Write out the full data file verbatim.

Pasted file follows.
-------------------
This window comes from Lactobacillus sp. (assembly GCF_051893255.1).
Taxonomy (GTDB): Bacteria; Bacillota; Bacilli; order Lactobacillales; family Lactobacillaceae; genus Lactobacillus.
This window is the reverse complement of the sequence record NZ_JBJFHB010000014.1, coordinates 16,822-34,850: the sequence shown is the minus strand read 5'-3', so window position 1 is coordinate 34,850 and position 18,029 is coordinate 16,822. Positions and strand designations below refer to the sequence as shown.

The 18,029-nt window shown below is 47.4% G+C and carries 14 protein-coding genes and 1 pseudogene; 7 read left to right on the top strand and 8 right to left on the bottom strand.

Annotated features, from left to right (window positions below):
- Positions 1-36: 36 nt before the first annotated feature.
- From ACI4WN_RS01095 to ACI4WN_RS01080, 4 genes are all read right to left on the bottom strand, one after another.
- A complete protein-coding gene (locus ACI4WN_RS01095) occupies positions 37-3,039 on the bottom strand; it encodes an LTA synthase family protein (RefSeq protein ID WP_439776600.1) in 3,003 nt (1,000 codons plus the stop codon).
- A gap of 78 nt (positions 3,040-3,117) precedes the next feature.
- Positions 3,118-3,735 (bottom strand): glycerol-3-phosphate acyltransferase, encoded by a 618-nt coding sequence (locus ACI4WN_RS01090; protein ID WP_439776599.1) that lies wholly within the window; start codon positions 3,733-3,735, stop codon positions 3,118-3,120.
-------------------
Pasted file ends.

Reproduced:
This window comes from Lactobacillus sp. (assembly GCF_051893255.1).
Taxonomy (GTDB): Bacteria; Bacillota; Bacilli; order Lactobacillales; family Lactobacillaceae; genus Lactobacillus.
This window is the reverse complement of the sequence record NZ_JBJFHB010000014.1, coordinates 16,822-34,850: the sequence shown is the minus strand read 5'-3', so window position 1 is coordinate 34,850 and position 18,029 is coordinate 16,822. Positions and strand designations below refer to the sequence as shown.

The 18,029-nt window shown below is 47.4% G+C and carries 14 protein-coding genes and 1 pseudogene; 7 read left to right on the top strand and 8 right to left on the bottom strand.

Annotated features, from left to right (window positions below):
- Positions 1-36: 36 nt before the first annotated feature.
- From ACI4WN_RS01095 to ACI4WN_RS01080, 4 genes are all read right to left on the bottom strand, one after another.
- A complete protein-coding gene (locus ACI4WN_RS01095) occupies positions 37-3,039 on the bottom strand; it encodes an LTA synthase family protein (RefSeq protein ID WP_439776600.1) in 3,003 nt (1,000 codons plus the stop codon).
- A gap of 78 nt (positions 3,040-3,117) precedes the next feature.
- Positions 3,118-3,735 (bottom strand): glycerol-3-phosphate acyltransferase, encoded by a 618-nt coding sequence (locus ACI4WN_RS01090; protein ID WP_439776599.1) that lies wholly within the window; start codon positions 3,733-3,735, stop codon positions 3,118-3,120.